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Minimizing Geophysical Site Characterization Procedures to Estimate VS30 through the Use of VR40

Jose R. Gomez, & Alan K. Yong

Published August 14, 2021, SCEC Contribution #11408, 2021 SCEC Annual Meeting Poster #203

VS30, the time-averaged shear wave velocity of the upper 30 m from the ground surface, is typically calculated from shear-wave velocity (VS) profiles. VS profiles are often determined by expensive and invasive borehole-based methods; or most recently, by noninvasive surface-wave methods (SWMs). These SWMs, while both less costly and environmentally restrictive, involve time-consuming iterative inversion calculations, in addition to extensive field acquisition procedures requiring large multi-channel arrays and/or multiple methods involving active- and/or passive-sources. Studies, like that of Brown et al. (2000) and Yong et al. (2017), have established linear empirical relations between the Rayleigh-wave phase velocity at the 40 m wavelength (VR40) and VS30. Furthermore, VS30 estimated by means of VR40 have been shown to correlate strongly (R2 > 0.97) with VS30 obtained by means of VS profiles (Yong et al., 2017). We test a minimal procedure for estimating VS30 by measuring VR40 using standalone passive or active SWMs from data acquired by Yong et al. (2013). Our procedure utilizes the fundamental-mode dispersion curve, typically derived by the VR spectrum of various SWMs, to measure VR40. The purpose—while not to eliminate the need for VS profiles necessary for detailed ground response analyses—is to design a method to efficiently expedite the estimation of VS30. Our procedures emphasize the use of active-source SWMs in rural areas, and passive-source SWMs in urban or high ambient-noise areas where sensors are known to be less sensitive to active-source signals. In addition, our SWM deployment and acquisition procedure requires an hour or less to complete in the field, and with minimal equipment. Analyses show good agreement (average difference of 4%) between our VR40-based VS30, using our minimal 3–5 channel array designs, and traditional VS-profile based VS30, derived from more extensive standard 24–48 channel arrays and/or multiple SWMs. The main motivation for employment of our rapid data collection and VS30 estimation procedures is to quickly advance the supplementation of VS30 data in areas of sparse coverage, such as at seismic stations lacking near surface velocity site characterization data.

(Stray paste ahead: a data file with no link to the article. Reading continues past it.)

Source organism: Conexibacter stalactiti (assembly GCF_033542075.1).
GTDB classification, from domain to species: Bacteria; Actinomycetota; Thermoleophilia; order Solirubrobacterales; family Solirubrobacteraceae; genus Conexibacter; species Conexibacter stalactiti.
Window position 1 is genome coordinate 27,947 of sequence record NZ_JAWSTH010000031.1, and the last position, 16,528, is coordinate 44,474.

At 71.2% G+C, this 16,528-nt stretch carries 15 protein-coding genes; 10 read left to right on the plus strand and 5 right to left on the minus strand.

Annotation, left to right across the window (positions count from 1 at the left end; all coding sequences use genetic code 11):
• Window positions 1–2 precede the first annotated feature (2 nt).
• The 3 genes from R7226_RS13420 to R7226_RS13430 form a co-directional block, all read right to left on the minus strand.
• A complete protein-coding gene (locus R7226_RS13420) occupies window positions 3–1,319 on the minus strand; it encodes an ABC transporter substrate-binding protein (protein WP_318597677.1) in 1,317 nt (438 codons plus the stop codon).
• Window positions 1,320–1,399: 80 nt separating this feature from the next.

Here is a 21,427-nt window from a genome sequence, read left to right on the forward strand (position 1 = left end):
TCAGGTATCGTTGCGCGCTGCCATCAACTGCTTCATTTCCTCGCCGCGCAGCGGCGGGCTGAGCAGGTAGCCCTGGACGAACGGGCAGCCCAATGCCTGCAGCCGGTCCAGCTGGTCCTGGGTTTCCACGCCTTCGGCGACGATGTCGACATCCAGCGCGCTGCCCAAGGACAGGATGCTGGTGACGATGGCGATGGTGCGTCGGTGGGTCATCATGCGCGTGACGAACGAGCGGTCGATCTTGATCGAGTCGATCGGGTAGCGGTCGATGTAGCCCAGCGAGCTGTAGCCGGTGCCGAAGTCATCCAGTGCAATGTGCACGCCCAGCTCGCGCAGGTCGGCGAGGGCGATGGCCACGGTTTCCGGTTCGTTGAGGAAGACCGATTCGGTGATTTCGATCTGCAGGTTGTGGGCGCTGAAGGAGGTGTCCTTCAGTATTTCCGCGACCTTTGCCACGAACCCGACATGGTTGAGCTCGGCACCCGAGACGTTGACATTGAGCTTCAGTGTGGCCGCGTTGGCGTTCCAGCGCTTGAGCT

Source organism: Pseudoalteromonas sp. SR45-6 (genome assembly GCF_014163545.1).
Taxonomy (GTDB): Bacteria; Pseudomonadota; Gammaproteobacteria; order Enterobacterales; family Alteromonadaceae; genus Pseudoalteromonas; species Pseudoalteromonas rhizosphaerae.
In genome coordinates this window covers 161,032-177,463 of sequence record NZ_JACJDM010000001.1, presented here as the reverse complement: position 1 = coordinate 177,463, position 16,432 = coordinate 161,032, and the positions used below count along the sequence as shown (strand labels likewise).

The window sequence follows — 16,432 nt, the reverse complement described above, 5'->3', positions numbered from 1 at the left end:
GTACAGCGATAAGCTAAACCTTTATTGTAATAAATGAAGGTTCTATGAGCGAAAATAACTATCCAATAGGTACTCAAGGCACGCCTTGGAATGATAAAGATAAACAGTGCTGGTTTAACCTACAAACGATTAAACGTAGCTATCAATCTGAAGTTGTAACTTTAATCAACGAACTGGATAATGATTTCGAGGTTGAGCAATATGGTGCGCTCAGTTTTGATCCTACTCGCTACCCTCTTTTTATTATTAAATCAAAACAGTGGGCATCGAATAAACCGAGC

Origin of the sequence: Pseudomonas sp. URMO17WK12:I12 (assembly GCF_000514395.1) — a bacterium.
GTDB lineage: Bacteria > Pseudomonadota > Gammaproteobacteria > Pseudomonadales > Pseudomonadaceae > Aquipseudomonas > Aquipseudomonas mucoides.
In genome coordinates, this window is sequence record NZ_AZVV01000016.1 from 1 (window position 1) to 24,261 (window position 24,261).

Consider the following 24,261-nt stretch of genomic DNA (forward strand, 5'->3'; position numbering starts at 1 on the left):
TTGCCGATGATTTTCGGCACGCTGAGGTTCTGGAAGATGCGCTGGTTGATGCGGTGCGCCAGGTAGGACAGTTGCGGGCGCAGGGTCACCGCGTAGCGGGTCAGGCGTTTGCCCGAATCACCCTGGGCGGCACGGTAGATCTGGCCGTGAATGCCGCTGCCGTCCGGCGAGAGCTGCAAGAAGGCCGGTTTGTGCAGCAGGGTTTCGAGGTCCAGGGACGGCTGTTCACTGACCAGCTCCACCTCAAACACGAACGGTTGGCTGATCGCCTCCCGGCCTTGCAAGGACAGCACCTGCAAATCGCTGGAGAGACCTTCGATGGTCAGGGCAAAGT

Key Words
site characterization, VS30, VR40, surface wave methods

Gomez, J. R., & Yong, A. K. (2021, 08). Minimizing Geophysical Site Characterization Procedures to Estimate VS30 through the Use of VR40. Poster Presentation at 2021 SCEC Annual Meeting.

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